New Car Review
2012 Acura TL: New Car Review
Pros: Optional all-wheel drive; impressive acceleration and performance; proven reliability
Cons: Uninspired styling;
Originally debuted in 1996, the Acura TL has been given a slight facelift for the 2012 model year. The TL is a heavy-hitting competitor in the mid-size luxury sedan segment. Built in Marysville, Ohio, but based upon the Honda Accord, the TL is a meld of Japanese and American styling and power.
Available in seven trim levels, the front-wheel drive TL starts at $35,705 and the SH-AWD all-wheel drive equipped TL starts at $39,255. Add Acura's Technology or Advanced packages and the sticker price will quickly climb from there.
Comfort and Utility
Determined to be a driver's car, the TL interior features, what Acura calls, a "dual personal" design that gives both the driver and front passenger the feeling of having his or her own personal space.
New for 2012 is an available Advance Package that incorporates all new ventilated front seats, larger wheels and a new blind spot information (BSI) system that alerts the driver when another vehicle is detected behind the driver in an adjacent lane.
There's something about Acura interiors that is not quite like any other interior in the automotive industry. Some might find the TL interior and its many dash-mounted buttons overwhelming. Customers not turned off by the clutter will find the technology laden TL exemplary.
Both the TL and TL SH-AWD models can be fitted with an optional Technology Package, which includes a satnav with voice recognition, AcuraLink Real-Time Traffic with Traffic Rerouting, AcuraLink Real-Time Weather and a 440-watt Premium Audio System.
For 2012, the TL satnav system has been increased to 60 gigabytes, map coverage has been expanded, and the screen has been brightened. With the revised satnav system, there is a 15 GB space for music-up to 3,500 songs. Also new is the "Song By Voice" system that allows the driver to choose music by artist, album, song title, genre, play list, and even composer.
Performance & Fuel Economy
The 2012 TL is available in two variations. The first: a front-wheel-drive, 280-horsepower 3.5-liter V6 with a six-speed automatic transmission. The second: an all-wheel-drive, SH-AWD, 305-horsepower 3.7-liter V6 paired with either a six-speed manual transmission or a six-speed automatic. The EPA has rated the front-wheel drive 2012 TL at 20 MPG in the city and 29 on the highway. The SH-AWD model is rated at 18 MPG in the city and 26 MPG on the highway.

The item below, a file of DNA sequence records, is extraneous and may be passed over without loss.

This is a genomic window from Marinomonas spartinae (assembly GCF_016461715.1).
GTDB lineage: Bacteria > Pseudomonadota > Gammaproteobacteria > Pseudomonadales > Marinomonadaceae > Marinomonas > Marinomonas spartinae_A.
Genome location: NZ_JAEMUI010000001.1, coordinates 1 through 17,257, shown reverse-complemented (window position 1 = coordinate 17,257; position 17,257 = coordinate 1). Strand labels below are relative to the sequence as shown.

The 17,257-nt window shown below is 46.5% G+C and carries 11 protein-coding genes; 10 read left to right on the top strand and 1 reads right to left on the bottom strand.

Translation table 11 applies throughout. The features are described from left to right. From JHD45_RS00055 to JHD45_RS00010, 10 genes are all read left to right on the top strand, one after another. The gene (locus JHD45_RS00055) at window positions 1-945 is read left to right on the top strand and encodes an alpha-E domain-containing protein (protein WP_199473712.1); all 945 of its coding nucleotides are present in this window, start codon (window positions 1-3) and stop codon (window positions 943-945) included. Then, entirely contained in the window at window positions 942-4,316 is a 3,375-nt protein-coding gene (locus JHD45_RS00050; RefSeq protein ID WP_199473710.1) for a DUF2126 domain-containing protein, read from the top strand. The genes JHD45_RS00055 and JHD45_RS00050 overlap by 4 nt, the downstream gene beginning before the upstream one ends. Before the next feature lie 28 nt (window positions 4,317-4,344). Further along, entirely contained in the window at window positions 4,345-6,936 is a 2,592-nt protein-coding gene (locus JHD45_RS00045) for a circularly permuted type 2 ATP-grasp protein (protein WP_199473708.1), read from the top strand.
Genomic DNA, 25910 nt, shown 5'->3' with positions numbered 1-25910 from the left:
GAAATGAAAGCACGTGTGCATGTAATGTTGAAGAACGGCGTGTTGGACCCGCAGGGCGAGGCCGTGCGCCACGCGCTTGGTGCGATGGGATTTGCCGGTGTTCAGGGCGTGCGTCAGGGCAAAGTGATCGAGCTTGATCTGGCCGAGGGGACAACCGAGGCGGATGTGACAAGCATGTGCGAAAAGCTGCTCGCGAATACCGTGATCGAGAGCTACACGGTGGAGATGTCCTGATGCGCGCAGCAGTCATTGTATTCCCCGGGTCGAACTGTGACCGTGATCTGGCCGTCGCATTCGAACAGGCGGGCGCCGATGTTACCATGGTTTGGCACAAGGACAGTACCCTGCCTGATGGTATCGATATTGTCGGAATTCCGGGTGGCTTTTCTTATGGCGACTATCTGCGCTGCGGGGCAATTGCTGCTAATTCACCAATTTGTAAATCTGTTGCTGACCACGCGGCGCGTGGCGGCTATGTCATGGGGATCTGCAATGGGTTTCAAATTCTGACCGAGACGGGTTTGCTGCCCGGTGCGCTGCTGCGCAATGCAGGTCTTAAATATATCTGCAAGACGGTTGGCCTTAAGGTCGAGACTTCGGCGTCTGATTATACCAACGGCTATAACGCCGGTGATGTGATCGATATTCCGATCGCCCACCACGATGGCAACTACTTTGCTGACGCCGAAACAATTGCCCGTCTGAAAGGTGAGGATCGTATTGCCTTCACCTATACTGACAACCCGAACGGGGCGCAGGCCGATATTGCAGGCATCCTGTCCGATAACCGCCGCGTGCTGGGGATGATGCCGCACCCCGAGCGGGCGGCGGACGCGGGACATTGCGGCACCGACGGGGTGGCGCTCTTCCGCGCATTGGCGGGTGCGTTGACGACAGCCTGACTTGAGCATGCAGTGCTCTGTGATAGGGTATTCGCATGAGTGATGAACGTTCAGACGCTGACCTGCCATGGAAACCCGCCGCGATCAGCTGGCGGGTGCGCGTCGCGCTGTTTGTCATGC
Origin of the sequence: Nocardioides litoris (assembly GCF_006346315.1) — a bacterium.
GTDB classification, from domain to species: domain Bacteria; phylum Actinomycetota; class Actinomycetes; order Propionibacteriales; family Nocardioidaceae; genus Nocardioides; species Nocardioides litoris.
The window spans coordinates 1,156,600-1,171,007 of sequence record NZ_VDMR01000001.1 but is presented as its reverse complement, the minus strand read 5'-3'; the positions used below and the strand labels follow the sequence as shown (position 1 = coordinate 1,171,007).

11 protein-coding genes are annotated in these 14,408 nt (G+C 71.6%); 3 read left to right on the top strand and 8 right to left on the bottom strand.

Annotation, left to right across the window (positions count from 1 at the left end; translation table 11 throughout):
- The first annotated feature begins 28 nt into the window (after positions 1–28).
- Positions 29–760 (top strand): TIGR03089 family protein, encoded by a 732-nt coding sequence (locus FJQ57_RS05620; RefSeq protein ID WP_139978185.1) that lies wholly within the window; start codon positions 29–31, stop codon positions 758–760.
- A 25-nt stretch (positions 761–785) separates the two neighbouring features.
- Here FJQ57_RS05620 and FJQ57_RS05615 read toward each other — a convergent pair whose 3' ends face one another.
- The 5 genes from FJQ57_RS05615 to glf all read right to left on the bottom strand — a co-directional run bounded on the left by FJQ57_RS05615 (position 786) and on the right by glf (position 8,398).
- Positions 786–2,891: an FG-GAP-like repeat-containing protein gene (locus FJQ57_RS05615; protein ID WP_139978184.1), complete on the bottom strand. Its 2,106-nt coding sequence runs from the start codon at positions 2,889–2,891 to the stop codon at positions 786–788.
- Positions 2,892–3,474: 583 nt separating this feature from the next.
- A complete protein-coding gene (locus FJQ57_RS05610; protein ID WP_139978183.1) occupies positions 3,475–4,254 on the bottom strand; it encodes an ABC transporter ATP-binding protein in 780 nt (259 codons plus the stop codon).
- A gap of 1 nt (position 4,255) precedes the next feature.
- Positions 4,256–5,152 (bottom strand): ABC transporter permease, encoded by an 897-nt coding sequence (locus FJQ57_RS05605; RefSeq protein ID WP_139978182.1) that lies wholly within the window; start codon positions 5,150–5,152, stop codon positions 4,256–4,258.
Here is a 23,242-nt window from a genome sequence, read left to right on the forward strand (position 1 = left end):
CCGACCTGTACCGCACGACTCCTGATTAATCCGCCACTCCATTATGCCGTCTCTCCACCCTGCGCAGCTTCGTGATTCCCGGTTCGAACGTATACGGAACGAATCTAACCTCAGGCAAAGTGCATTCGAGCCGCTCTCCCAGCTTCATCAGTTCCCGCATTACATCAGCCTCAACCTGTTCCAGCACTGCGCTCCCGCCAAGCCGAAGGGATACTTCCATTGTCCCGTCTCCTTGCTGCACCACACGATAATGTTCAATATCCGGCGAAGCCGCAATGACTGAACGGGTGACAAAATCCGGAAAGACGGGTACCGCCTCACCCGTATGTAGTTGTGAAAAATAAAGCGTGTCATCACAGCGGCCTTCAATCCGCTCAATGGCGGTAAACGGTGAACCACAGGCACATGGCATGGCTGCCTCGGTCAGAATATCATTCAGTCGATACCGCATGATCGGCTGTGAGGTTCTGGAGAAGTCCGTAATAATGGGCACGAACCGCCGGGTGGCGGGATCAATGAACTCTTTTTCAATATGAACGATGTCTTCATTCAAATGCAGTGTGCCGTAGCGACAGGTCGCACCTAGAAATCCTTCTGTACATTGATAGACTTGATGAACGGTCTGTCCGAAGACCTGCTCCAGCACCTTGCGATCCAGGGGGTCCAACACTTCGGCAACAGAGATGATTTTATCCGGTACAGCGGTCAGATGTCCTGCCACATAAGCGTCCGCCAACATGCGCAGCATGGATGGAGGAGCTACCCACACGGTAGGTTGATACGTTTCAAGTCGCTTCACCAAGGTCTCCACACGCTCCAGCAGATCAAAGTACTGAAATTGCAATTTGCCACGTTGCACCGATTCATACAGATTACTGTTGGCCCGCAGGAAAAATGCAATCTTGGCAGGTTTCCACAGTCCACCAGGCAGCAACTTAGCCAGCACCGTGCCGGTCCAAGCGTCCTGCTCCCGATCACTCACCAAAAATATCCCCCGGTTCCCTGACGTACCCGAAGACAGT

Both engines choices benefit from improved mile-per-gallon ratings over the 2011 model year. The slight fuel economy improvements are thanks to new friction-reducing technologies applied to the cylinders of the 3.5-liter, paired with revised air intake manifolds on both the 3.5 and the 3.7-liter V6s.
For 2012, the TL features six airbags and active head restraints for both the driver and front passenger. And like most of the Acura lineup, the TL has been built with Acura's Advanced Compatibility Engineering body structure technology.
ACE is an Acura-exclusive body design that enhances occupant protection especially in frontal crashes. ACE utilizes a network of connected, high-strength structures to more evenly distribute crash energy throughout the front of the vehicle. This enhanced frontal crash energy management reduces the forces transferred to the passenger compartment and can help to more evenly disperse the forces transferred to other vehicles in a crash. This means the TL is not only safe for its passengers but for the passengers in other vehicles as well.
The TL isn't quite as composed as the BMW 3 Series but perhaps more exhilarating. The Power output in the TL feels more raw and unrefined compared with its competitors. It is especially the case in the 305 horsepower 3.7-liter SH-AWD model with the six-speed automatic transmission. The TL is as at home quietly cruising down the highway as it is roaring around a track or on some back roads-even if few of its owners will ever use it that way.
For customers who aren't performance obsessed, the TL is still sure to please. The automatic transmission is taut and forgiving, the V6 engines are both smooth, the SH-AWD system rarely encounters a road surface it can't master, and the cabin is quiet and comfortable.
Aside from its sporty and luxurious amenities, one of the TL's best features is its heritage. Some sports sedans have racing pedigree or have long been the vehicle of choice for the world's elites. The TL has something better, more tangible: reliability.
Underneath, as we said above, the TL is a Honda Accord. Hondas are world-renown for their impeccable reliability and longevity. The TL might have a hefty asking price but unlike many of its competitors, the TL is actually a car you could own and enjoy for ten years with little hassle. Acuras, from the factory, are firm and fun. And unlike other cars, they remain that way.
Other Cars to Consider
Cadillac CTS: Starting at $36,810, the CTS is America's answer to the BMW 3 Series. Cadillac's base 3-liter V6 makes 270 horsepower but only achieves 18 MPG in the city and 27 MPG on the highway.
BMW 3 Series: As the gold standard of the mid-size luxury sedan, the 3 Series is a force to be reckoned with. Starting at $35,795 with a 240 horsepower 2-liter inline four cylinder, the basic 3 Series is easily overshadowed by the base-level TL.
Audi A4: Staring at $32,500, the base model A4 is a fun vehicle but in no way can match the TL's performance. Also, customers might be disappointed with the A4's continuously variable transmission (CVT) which isn't as smooth as one might hope.
We're not convinced the standard 3.5-liter, front-wheel drive TL is worth the sticker price, as it's simply a dressed up Honda Accord. For customers interested in the TL, we recommend going full-boar and buying the SH-AWD equipped TL. It's an extra $4,000 but well worth the money considering improved performance and handling.